The smartest thing I did during that time was go and see a GP, who asked me to give him a rundown of what happened. I delivered a matter-of-fact summary of the end of 2016 re: work, money, relationship, dog and living situation (i.e. residing with my whole family in the suburbs with no car and no job). I think the poor guy thought I had finished after the first couple of things, but his eyebrows rose further up his face as I went on. I wrapped things up as quickly as I could, and he slowly leant forwards and typed into his notes ‘situational life crisis’. ‘OMG yas’ I thought,  that is exactly right. He went on to explain that as my anxiety, depression and severe stress symptoms (I did that scale thing) were due to external factors, he did not want to put me on any antidepressant medication. I was cool with that. He also said he could write me a mental health care plan which would give me six bulk-billed Psychology sessions. I was definitely cool with that! I was about to stand up and leave when he said “I’m going to write you a medical certificate for Centrelink”. Say what?! He told me that he thought it would be good for my mental health if I had a break from working…but that I needed money for my self esteem and to reduce stress. When I arrived I had sold some employee shares that Woolworths had given me at the age of 19, and that had given me a boost of cash when I first arrived. To see it steadily dwindling away, however, created a tightness in my chest about having to find a job when I badly needed rest. The thought of re-inserting myself into the Perth Speech Pathology scene when I had been out of the loop for 5 years was intimidating and triggered off all kinds of ‘I’m not good enough, I’m not worthy’ kind of thoughts. Although going through the initial process of signing on to the dole was arguably not great for my self esteem, I can see now that it was the best thing he could have done for me and I’m glad I stuck with that plan without giving into the internal monologue of “You’re a total loser”. I started working at the age of 14 and have not stopped since (besides a few months when I was travelling), so decided to (try to) stop judging myself so harshly, let myself get better, and take that sweet sweet Government cash. I knew I had another two months to start catching up with everybody else, so besides doing a few fun things, I kept my head low and just focused on getting better. I spent a lot of time with my Mum during the day as she took some time off work, and I gladly let myself be looked after. I caught up with my friends slowly and one or two at a time to keep things manageable.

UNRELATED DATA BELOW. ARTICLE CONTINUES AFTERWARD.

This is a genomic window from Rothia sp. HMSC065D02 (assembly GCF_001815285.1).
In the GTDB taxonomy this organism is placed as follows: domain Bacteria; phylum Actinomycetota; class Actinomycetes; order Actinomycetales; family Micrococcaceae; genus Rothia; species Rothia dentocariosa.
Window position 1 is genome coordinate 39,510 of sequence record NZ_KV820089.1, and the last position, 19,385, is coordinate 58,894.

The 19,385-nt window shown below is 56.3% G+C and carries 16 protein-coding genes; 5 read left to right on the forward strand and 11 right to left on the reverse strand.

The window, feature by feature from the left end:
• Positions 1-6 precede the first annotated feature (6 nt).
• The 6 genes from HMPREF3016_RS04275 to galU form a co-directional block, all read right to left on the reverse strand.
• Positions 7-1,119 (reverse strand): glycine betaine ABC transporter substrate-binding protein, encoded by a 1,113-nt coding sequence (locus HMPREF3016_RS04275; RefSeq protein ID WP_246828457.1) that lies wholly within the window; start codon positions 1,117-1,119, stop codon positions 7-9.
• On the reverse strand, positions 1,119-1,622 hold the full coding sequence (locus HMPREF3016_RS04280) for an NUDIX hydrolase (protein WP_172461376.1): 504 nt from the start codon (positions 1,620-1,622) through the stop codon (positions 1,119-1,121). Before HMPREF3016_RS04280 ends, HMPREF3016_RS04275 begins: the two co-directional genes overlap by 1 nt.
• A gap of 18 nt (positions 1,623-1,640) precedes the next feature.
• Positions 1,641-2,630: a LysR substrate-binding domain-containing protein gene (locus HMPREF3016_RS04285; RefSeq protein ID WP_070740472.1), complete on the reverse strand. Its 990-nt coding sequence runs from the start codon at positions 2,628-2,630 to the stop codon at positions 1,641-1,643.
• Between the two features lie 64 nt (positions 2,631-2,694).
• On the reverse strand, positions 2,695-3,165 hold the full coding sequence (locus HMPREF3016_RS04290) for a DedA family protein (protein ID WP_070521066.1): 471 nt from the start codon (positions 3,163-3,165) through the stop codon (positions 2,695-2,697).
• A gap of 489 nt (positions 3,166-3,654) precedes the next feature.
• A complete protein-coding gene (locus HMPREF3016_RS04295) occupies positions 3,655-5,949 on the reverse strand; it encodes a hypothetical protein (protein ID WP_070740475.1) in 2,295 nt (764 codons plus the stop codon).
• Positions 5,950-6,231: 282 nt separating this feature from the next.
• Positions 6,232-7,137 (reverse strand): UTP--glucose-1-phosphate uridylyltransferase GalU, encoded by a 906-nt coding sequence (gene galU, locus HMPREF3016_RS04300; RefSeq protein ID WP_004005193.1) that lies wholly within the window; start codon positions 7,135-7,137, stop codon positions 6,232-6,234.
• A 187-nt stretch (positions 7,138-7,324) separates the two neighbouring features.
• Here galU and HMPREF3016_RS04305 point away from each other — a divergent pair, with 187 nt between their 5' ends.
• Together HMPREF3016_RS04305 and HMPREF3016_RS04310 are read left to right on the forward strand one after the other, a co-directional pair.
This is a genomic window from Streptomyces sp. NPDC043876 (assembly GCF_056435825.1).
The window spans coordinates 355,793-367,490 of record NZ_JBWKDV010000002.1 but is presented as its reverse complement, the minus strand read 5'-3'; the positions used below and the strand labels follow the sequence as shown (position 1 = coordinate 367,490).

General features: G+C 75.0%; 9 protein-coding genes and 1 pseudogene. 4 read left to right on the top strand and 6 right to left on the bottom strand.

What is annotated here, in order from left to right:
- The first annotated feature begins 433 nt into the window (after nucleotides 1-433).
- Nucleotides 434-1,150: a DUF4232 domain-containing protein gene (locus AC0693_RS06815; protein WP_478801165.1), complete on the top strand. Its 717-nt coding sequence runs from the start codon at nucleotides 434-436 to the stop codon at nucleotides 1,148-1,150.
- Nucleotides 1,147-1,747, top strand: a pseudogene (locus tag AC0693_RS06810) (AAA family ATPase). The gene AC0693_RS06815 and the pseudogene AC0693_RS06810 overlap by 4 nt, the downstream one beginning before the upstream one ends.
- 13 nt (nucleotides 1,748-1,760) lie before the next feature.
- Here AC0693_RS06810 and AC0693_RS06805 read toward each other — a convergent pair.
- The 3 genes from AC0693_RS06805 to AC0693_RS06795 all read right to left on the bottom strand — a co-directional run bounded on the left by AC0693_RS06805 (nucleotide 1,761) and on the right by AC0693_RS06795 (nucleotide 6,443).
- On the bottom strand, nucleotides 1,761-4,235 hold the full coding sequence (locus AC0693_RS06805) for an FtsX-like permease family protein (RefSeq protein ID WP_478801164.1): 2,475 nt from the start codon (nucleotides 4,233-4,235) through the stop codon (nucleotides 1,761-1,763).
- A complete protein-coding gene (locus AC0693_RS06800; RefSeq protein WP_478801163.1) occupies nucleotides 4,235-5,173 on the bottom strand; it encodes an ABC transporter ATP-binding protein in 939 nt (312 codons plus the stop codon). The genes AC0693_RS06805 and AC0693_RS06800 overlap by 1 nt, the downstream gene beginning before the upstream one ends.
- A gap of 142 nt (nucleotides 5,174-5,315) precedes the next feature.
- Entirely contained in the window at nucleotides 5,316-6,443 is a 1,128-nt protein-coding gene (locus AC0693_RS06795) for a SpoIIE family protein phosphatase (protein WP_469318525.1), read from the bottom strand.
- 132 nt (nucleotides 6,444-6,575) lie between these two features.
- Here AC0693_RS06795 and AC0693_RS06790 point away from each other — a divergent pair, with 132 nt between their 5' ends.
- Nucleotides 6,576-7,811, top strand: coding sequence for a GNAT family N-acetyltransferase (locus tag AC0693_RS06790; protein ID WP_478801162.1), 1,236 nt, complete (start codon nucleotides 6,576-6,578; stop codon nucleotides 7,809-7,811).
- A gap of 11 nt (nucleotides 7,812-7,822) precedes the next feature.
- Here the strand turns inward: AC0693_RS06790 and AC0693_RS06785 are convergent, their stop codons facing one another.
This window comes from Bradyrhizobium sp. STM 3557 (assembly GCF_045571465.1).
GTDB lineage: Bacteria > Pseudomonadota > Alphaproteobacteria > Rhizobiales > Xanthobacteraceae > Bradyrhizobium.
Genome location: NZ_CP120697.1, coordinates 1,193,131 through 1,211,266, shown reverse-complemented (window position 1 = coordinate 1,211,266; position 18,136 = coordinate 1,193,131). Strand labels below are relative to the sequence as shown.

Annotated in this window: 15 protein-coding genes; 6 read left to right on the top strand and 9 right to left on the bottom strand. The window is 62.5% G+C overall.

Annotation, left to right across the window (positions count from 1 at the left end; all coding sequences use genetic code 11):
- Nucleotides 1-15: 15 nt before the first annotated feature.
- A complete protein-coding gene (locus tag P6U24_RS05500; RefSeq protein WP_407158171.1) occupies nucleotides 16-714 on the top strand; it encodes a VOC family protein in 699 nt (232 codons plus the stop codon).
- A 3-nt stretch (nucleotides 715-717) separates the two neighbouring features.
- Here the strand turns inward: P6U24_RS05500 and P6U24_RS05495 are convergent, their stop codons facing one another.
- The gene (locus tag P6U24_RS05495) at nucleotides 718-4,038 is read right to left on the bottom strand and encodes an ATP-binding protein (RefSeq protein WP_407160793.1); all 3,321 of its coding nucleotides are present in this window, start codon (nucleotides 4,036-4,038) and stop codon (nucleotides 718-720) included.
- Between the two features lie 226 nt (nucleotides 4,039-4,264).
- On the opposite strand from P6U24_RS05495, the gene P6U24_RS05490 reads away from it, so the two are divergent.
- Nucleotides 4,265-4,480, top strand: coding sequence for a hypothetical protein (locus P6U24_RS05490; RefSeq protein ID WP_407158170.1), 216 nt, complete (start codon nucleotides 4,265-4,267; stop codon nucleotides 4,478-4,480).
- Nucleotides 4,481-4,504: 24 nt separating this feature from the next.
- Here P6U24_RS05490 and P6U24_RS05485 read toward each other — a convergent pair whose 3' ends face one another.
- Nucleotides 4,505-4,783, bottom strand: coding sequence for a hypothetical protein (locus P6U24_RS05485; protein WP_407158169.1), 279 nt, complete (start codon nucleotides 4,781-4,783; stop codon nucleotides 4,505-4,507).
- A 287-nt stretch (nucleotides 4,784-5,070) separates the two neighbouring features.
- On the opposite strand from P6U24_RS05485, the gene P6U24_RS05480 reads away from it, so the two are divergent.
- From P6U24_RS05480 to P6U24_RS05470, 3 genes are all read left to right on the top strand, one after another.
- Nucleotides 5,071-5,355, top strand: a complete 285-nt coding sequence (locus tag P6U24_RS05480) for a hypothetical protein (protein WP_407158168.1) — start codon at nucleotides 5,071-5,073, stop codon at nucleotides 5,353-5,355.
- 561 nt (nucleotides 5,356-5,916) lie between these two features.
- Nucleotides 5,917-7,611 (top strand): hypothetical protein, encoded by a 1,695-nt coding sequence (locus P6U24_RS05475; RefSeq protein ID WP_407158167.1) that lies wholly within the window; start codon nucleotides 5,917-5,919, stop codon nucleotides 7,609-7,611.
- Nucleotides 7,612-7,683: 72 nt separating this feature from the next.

At some point in the second month I stopped carrying my dog’s collar with me everywhere I went and moved on to another stage.